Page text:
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First of all, let's define what we mean by the term: franchising refers to an arrangement in which a party, the franchisee, buys the right to sell a product or service from a seller, the franchisor. The right to sell a product or service is the franchise.
Primary Types of Franchises
- product and trade-name franchises
- business-format franchises
Business format franchises generally include everything necessary to start and operate a business in one complete package. Business format franchises provide the product, trade names, operating procedures, quality assurance standards, management consulting support, and facility design. Many familiar convenience stores and fast-food outlets, for example, are franchised in this manner.
People are attracted to franchises because the best ones have proven to be extremely successful over the years, and they combine many of the benefits of business ownership with the brand name, experience, and economies of scale provided by the established corporate franchisor. In fact, good franchises generally have a higher success rate than other types of businesses. Let's take a look at the advantages and disadvantages of franchising:
Advantages of Franchising:
- Risk minimized. A reputable franchise is a proven business method.
- Name recognition. A well-known name can bring customers into the business and provide a competitive advantage for the franchisee.
- Training. A franchisor can provide a regimented training program to teach the franchisee about the business operation and industry even if the franchisee has no prior experience.
- Support. A franchisor can provide managerial support and problem-solving capabilities for its franchisees.
- Economies of scale. Cost savings on inventory items can be passed on to the franchisee from bulk purchase orders made by the franchisor.
- Advertising. Cooperative advertising programs can provide national exposure at an affordable price.
- Financing. A franchisor will generally assist the franchisee in obtaining financing for the franchise. In many instances, the franchisor will be the source of financing. Lenders are more inclined to provide financing to franchises because they are less risky than businesses started from scratch.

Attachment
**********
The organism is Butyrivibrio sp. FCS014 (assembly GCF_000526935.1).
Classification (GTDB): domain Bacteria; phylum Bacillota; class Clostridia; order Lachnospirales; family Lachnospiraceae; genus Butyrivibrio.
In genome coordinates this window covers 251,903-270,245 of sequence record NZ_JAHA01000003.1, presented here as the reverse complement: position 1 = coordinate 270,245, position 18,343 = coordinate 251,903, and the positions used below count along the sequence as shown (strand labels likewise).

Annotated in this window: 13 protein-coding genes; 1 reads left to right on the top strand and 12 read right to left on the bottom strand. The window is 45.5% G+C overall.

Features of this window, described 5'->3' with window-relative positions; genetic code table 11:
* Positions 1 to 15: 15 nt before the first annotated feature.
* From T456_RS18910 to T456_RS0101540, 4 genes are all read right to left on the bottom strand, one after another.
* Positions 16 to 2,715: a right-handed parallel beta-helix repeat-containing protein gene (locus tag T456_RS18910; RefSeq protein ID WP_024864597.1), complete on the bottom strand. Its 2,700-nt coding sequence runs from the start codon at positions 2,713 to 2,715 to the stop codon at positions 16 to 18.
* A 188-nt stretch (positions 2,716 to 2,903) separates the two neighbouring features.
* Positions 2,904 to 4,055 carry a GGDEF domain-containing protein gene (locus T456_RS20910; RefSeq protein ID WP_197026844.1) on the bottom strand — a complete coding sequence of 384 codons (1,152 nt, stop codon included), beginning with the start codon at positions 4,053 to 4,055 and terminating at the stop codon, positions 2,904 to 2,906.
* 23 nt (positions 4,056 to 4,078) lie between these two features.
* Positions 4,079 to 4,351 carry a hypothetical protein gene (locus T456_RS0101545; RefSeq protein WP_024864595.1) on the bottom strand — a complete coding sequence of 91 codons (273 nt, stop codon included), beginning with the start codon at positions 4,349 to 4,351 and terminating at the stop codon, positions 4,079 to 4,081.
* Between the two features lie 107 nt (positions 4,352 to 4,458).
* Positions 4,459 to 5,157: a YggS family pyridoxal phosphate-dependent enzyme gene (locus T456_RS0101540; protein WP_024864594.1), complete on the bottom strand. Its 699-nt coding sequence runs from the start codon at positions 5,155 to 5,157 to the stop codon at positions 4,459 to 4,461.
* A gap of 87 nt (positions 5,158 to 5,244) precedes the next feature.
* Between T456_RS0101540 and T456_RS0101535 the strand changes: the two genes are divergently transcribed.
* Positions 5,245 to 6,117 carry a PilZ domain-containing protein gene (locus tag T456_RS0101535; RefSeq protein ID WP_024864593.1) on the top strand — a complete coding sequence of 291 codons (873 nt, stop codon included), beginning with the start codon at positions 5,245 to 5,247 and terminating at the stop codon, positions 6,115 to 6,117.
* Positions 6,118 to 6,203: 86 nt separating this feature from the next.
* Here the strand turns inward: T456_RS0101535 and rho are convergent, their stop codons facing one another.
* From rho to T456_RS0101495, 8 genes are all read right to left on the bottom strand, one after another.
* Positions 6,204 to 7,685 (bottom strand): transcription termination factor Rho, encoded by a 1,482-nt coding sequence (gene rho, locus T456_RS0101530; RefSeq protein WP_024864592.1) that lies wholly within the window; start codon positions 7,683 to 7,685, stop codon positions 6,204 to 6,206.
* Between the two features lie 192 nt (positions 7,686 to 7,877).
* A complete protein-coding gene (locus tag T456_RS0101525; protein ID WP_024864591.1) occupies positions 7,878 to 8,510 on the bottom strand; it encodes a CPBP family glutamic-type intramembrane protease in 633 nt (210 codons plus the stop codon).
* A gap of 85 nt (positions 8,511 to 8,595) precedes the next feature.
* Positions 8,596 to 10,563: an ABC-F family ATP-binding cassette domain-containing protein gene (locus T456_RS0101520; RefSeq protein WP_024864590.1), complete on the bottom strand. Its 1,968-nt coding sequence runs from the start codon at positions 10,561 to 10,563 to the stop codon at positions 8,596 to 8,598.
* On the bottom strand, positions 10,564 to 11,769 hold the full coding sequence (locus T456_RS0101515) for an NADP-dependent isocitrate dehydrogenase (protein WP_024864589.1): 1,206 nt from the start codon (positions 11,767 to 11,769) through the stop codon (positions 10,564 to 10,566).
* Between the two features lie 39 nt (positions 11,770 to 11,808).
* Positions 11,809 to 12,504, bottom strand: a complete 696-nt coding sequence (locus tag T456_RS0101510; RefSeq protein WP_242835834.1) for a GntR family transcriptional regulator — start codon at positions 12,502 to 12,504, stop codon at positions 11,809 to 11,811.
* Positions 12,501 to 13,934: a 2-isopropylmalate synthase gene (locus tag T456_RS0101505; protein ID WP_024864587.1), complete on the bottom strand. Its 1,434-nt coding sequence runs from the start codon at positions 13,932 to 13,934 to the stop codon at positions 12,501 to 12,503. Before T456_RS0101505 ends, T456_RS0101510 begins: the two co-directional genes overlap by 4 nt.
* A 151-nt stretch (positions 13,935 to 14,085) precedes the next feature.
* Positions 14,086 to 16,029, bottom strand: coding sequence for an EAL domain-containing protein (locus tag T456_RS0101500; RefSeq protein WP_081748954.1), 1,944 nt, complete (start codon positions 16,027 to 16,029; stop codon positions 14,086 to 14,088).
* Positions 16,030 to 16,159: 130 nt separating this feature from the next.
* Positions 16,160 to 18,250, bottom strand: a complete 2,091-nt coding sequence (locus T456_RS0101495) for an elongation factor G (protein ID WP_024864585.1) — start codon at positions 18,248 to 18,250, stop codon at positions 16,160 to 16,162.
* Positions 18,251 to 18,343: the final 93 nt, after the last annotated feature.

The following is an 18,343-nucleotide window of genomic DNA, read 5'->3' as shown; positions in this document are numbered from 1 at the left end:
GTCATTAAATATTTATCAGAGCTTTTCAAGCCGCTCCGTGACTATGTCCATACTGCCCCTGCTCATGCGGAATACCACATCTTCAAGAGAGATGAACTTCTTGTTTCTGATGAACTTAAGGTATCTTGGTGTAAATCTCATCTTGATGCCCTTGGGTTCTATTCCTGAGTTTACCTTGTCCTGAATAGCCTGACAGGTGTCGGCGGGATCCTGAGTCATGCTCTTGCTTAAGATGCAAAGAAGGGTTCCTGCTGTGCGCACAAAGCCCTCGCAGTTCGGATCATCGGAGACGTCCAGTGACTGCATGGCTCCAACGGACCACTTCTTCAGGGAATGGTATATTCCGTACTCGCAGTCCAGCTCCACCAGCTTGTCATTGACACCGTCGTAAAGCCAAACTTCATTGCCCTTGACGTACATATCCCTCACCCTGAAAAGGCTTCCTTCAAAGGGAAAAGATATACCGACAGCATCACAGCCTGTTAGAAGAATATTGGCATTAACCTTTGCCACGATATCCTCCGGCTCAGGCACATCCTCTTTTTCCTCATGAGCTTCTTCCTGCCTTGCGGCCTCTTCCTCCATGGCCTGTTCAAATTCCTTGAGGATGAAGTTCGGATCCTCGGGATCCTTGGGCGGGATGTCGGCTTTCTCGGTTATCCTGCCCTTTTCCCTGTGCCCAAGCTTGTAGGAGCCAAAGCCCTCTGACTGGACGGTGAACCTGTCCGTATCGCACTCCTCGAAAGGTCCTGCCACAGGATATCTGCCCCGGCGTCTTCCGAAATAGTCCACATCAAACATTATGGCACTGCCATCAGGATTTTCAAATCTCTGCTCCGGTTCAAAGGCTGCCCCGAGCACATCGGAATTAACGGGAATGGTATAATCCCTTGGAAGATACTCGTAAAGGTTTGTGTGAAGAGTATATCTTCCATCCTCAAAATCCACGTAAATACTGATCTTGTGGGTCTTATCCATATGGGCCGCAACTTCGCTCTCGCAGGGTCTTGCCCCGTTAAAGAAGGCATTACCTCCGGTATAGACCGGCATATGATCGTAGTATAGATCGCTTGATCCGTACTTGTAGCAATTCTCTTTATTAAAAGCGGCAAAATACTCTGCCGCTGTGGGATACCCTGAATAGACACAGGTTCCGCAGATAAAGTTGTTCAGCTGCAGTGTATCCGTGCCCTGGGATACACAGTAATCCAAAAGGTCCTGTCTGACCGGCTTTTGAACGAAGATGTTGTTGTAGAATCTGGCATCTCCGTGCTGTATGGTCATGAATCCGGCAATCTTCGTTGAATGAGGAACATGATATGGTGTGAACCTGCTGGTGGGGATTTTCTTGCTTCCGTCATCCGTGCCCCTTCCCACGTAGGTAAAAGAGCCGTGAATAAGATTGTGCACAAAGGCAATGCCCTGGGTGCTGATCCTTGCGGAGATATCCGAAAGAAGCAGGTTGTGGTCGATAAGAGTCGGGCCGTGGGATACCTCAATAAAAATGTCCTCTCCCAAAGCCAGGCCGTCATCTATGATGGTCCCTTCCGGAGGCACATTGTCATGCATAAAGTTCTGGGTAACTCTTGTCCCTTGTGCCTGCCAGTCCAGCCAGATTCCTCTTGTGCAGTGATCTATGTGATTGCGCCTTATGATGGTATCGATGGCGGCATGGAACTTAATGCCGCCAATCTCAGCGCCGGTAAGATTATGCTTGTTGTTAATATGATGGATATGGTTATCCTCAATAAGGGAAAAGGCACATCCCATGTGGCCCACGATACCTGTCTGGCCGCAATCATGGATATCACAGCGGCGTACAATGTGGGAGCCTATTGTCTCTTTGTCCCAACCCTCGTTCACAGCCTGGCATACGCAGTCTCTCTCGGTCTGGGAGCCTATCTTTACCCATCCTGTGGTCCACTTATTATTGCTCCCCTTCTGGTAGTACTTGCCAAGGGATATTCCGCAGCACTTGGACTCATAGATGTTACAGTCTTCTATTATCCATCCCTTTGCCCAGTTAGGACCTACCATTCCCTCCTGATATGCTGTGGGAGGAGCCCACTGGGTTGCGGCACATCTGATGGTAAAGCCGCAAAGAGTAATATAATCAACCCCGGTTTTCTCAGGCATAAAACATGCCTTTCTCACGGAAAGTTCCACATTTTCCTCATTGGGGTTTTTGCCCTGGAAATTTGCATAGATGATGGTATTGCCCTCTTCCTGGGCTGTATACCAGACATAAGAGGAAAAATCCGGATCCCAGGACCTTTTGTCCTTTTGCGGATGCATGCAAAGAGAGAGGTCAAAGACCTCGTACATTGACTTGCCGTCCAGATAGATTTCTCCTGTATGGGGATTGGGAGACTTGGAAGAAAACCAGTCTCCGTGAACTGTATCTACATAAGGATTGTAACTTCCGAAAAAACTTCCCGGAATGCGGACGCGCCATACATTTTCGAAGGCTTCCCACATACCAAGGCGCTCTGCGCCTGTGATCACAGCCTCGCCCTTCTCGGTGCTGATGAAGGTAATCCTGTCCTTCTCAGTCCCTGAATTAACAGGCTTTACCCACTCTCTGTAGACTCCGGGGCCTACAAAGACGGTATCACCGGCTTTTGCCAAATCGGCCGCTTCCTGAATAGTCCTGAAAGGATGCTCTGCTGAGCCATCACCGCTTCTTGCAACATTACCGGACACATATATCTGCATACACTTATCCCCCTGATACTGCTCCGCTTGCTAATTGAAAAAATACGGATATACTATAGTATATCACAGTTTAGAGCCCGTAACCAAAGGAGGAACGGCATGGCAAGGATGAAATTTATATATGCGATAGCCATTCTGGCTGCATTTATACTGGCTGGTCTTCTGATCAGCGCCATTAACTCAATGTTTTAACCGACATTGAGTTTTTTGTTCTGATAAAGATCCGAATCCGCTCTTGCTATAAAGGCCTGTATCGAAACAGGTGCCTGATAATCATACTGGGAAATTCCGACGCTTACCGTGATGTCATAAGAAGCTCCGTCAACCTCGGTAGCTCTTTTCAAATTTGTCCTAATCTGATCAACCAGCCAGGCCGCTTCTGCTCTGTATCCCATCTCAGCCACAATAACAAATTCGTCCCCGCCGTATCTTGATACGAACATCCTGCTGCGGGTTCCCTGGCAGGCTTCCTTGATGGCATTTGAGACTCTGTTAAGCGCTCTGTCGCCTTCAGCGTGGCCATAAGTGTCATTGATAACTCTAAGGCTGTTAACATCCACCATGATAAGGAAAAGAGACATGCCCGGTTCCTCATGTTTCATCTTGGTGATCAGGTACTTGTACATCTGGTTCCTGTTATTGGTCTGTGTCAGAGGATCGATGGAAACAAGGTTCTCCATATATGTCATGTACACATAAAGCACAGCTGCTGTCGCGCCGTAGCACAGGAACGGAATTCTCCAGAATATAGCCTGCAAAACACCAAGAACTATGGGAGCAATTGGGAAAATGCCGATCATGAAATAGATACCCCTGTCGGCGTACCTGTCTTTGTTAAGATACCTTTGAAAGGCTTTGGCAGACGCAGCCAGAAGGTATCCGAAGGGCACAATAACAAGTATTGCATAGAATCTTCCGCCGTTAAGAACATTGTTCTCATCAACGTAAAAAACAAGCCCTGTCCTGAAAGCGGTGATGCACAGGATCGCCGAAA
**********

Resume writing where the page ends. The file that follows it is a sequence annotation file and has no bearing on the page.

- Site selection. Most franchises will assist the franchisee in selecting a site for the new franchise location.
Disadvantages of Franchising
- Franchise fees. Franchise fees are required to be paid to the franchisor at the inception of the franchise agreement. These fees can range from a few thousand dollars to hundreds of thousands of dollars depending on the franchise.
- Royalties. The cost of many franchises includes a monthly royalty (fee) based on a percentage of the franchisee's income or sales, and you pay even if the business is not profitable.
- Loss of control. Franchise agreements usually dictate how the franchise operates. The franchisee must adhere to the standards in the franchise agreement, which thereby leaves the franchisee with little control over the operation.
- Required purchases. The franchise may require the franchisee to purchase certain materials for the purpose of producing uniform franchise products.
- Termination clause. The franchisor may require that it retain the right to terminate the franchise agreement if certain conditions are not met. The franchisor may then terminate the agreement and offer the franchise location to another.
If you think that franchising might be right for you, you'll want to consider the following:
- franchising vs. starting a business
- franchising vs. buying an existing business
- finding a franchise
- investigating the franchise
- deciding whether to buy